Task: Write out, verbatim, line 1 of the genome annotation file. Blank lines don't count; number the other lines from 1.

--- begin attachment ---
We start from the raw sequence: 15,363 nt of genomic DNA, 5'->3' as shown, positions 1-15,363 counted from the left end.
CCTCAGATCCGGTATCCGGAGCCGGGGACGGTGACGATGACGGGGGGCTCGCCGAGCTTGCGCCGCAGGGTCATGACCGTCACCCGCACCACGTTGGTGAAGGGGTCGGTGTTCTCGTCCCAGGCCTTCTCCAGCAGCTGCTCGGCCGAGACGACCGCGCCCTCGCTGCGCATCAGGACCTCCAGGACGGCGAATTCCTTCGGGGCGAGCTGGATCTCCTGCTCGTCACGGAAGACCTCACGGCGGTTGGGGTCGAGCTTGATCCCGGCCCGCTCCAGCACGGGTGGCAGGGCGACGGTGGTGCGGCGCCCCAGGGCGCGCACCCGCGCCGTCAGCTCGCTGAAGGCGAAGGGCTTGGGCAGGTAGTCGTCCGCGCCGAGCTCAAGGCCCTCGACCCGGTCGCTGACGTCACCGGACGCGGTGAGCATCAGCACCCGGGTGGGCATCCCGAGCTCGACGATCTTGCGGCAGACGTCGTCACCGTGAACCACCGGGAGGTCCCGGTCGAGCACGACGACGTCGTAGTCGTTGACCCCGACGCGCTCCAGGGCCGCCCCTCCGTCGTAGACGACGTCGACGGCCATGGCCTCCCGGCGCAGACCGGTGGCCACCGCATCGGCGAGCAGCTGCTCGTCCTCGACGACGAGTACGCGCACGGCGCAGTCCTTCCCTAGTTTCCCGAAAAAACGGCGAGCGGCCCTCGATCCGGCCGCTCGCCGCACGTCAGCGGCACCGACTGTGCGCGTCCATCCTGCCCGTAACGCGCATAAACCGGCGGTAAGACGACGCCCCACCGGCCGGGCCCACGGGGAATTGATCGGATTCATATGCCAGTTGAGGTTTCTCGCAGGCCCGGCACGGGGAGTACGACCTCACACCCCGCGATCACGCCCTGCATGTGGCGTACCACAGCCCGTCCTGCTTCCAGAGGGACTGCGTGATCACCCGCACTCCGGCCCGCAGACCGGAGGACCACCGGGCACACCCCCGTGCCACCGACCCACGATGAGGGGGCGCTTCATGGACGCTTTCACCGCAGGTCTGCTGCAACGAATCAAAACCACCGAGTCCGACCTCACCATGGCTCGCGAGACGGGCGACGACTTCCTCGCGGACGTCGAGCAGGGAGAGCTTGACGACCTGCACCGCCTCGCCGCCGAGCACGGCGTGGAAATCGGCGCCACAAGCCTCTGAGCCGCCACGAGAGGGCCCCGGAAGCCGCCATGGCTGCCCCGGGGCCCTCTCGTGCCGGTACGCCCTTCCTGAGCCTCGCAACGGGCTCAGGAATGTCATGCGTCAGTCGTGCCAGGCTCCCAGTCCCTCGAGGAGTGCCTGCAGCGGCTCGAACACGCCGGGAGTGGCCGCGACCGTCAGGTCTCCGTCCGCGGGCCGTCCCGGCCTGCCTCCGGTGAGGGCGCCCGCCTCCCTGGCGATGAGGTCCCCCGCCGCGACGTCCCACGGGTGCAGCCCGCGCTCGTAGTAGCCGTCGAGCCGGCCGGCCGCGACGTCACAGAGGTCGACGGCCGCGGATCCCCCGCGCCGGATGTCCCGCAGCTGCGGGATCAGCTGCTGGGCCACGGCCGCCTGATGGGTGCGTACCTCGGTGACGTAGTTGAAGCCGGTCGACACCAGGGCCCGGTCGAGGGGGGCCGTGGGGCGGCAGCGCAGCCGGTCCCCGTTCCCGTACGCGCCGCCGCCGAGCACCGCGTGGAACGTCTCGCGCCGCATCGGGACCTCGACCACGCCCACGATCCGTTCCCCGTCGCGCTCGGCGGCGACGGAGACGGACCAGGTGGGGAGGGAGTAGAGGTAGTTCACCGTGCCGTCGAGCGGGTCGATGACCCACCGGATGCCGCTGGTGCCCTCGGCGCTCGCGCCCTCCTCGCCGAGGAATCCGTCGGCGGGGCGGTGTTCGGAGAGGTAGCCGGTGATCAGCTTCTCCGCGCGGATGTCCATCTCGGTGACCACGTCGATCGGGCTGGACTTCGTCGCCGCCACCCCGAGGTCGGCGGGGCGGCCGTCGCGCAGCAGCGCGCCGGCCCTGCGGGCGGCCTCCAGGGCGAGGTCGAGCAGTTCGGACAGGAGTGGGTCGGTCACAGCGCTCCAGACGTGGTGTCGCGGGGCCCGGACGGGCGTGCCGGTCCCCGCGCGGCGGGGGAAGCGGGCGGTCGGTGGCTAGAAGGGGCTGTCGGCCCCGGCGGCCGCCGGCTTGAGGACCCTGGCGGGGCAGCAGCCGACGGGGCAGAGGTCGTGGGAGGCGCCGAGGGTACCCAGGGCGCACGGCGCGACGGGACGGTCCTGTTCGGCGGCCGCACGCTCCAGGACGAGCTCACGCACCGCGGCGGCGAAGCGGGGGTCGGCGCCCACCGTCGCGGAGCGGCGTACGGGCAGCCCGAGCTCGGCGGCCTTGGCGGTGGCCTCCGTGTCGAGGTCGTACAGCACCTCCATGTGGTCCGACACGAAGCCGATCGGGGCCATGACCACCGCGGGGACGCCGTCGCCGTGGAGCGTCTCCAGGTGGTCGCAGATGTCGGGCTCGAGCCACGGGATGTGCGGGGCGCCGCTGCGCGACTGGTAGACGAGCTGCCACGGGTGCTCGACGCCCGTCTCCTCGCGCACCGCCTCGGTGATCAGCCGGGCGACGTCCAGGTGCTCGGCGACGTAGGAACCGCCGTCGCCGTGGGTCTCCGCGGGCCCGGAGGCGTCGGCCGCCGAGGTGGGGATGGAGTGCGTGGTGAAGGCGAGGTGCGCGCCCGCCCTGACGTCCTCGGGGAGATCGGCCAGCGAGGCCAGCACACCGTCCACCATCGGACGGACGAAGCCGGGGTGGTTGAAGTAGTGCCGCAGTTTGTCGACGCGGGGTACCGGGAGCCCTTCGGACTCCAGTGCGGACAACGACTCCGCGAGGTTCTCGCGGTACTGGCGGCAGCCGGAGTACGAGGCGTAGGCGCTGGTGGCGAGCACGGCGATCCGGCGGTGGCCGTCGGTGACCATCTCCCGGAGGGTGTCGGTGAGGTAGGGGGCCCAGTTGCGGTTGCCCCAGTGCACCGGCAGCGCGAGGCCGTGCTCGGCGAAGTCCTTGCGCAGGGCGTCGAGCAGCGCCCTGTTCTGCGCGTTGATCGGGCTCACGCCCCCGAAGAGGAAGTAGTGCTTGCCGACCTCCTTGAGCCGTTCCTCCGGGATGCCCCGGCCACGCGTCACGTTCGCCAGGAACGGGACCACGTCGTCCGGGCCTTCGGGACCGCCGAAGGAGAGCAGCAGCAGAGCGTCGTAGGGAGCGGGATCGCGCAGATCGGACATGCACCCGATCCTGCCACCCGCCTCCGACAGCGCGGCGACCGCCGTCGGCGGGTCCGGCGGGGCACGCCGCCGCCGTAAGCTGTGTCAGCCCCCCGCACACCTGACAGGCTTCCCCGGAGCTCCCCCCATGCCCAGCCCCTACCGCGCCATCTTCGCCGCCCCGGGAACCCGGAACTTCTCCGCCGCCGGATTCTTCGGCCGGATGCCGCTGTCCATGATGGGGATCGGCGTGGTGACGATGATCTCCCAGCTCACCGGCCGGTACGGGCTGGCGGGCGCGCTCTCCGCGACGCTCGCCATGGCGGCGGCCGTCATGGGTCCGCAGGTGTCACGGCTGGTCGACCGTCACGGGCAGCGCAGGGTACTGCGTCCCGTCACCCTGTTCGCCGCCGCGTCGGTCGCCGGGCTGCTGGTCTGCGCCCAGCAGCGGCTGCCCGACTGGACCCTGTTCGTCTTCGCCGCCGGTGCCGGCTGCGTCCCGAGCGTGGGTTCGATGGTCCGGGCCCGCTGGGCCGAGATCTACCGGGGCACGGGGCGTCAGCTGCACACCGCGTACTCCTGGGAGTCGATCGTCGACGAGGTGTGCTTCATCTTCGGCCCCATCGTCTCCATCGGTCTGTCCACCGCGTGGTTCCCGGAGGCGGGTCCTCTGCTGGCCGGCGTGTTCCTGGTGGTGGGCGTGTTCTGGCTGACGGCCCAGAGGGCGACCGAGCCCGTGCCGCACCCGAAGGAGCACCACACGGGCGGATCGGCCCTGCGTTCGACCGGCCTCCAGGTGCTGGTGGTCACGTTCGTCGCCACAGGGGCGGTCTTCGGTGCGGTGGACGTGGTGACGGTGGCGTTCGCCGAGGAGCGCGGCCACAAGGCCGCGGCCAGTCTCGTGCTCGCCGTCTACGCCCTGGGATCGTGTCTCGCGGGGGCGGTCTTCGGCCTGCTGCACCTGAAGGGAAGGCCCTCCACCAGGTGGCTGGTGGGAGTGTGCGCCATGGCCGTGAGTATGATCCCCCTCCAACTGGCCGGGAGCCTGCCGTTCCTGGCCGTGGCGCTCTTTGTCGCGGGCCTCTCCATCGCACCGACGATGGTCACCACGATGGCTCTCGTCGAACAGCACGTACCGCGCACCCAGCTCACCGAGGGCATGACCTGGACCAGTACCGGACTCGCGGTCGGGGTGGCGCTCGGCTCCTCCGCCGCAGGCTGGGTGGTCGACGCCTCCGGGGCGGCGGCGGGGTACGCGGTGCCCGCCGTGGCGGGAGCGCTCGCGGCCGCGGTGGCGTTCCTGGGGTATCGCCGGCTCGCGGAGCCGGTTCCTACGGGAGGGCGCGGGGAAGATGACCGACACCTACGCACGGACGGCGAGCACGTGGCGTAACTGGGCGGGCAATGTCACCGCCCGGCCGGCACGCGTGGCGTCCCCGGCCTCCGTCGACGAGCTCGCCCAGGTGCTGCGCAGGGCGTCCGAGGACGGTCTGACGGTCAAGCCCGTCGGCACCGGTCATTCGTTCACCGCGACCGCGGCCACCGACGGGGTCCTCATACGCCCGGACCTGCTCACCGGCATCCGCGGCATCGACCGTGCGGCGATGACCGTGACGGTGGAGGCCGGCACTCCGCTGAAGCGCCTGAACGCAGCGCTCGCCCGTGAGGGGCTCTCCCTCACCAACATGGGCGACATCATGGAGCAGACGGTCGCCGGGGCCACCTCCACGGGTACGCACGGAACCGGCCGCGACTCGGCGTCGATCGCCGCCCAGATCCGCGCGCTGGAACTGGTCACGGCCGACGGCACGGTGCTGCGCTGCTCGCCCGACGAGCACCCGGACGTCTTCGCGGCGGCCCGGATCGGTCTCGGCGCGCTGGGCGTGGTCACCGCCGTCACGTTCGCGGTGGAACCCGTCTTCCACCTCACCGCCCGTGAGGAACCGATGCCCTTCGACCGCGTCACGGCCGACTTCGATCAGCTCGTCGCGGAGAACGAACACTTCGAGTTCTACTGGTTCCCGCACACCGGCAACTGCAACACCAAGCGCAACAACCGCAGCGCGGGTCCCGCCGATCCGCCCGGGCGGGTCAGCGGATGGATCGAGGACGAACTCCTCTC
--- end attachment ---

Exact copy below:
We start from the raw sequence: 15,363 nt of genomic DNA, 5'->3' as shown, positions 1-15,363 counted from the left end.